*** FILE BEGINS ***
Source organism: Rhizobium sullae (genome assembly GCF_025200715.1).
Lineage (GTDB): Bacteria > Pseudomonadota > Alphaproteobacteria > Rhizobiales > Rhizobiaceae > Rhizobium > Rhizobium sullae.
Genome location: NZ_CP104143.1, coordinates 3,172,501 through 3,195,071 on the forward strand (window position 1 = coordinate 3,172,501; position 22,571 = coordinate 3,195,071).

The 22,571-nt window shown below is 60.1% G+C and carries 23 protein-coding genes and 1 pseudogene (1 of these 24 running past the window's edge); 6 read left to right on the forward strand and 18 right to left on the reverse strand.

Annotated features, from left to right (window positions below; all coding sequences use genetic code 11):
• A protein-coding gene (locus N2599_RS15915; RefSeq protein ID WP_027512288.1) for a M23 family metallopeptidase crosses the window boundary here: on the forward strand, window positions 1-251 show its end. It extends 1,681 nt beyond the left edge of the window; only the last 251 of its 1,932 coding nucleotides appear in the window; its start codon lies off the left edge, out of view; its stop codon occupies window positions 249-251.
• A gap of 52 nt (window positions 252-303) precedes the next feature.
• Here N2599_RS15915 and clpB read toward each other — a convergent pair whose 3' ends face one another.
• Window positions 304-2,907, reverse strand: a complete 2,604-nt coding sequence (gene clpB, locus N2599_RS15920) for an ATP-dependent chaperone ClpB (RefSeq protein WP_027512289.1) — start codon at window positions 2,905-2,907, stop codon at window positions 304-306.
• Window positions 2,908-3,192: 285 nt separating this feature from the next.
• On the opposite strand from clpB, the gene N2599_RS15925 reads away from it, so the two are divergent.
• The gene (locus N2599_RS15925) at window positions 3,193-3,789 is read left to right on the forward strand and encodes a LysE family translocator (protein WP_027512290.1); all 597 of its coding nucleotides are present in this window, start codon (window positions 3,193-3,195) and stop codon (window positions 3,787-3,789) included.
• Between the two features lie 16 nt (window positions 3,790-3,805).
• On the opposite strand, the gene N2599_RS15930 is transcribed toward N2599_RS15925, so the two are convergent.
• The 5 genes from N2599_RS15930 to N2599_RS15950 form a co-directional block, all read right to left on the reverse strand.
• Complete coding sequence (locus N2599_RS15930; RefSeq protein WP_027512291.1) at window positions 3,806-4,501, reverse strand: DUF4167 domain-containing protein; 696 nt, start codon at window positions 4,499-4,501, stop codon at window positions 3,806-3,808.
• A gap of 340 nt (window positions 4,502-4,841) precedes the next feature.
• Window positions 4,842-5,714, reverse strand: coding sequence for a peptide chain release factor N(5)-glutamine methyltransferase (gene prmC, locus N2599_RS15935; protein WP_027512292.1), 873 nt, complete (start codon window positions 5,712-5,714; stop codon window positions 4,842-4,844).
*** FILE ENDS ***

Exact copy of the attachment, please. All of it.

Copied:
Source organism: Rhizobium sullae (genome assembly GCF_025200715.1).
Lineage (GTDB): Bacteria > Pseudomonadota > Alphaproteobacteria > Rhizobiales > Rhizobiaceae > Rhizobium > Rhizobium sullae.
Genome location: NZ_CP104143.1, coordinates 3,172,501 through 3,195,071 on the forward strand (window position 1 = coordinate 3,172,501; position 22,571 = coordinate 3,195,071).

The 22,571-nt window shown below is 60.1% G+C and carries 23 protein-coding genes and 1 pseudogene (1 of these 24 running past the window's edge); 6 read left to right on the forward strand and 18 right to left on the reverse strand.

Annotated features, from left to right (window positions below; all coding sequences use genetic code 11):
• A protein-coding gene (locus N2599_RS15915; RefSeq protein ID WP_027512288.1) for a M23 family metallopeptidase crosses the window boundary here: on the forward strand, window positions 1-251 show its end. It extends 1,681 nt beyond the left edge of the window; only the last 251 of its 1,932 coding nucleotides appear in the window; its start codon lies off the left edge, out of view; its stop codon occupies window positions 249-251.
• A gap of 52 nt (window positions 252-303) precedes the next feature.
• Here N2599_RS15915 and clpB read toward each other — a convergent pair whose 3' ends face one another.
• Window positions 304-2,907, reverse strand: a complete 2,604-nt coding sequence (gene clpB, locus N2599_RS15920) for an ATP-dependent chaperone ClpB (RefSeq protein WP_027512289.1) — start codon at window positions 2,905-2,907, stop codon at window positions 304-306.
• Window positions 2,908-3,192: 285 nt separating this feature from the next.
• On the opposite strand from clpB, the gene N2599_RS15925 reads away from it, so the two are divergent.
• The gene (locus N2599_RS15925) at window positions 3,193-3,789 is read left to right on the forward strand and encodes a LysE family translocator (protein WP_027512290.1); all 597 of its coding nucleotides are present in this window, start codon (window positions 3,193-3,195) and stop codon (window positions 3,787-3,789) included.
• Between the two features lie 16 nt (window positions 3,790-3,805).
• On the opposite strand, the gene N2599_RS15930 is transcribed toward N2599_RS15925, so the two are convergent.
• The 5 genes from N2599_RS15930 to N2599_RS15950 form a co-directional block, all read right to left on the reverse strand.
• Complete coding sequence (locus N2599_RS15930; RefSeq protein WP_027512291.1) at window positions 3,806-4,501, reverse strand: DUF4167 domain-containing protein; 696 nt, start codon at window positions 4,499-4,501, stop codon at window positions 3,806-3,808.
• A gap of 340 nt (window positions 4,502-4,841) precedes the next feature.
• Window positions 4,842-5,714, reverse strand: coding sequence for a peptide chain release factor N(5)-glutamine methyltransferase (gene prmC, locus N2599_RS15935; protein WP_027512292.1), 873 nt, complete (start codon window positions 5,712-5,714; stop codon window positions 4,842-4,844).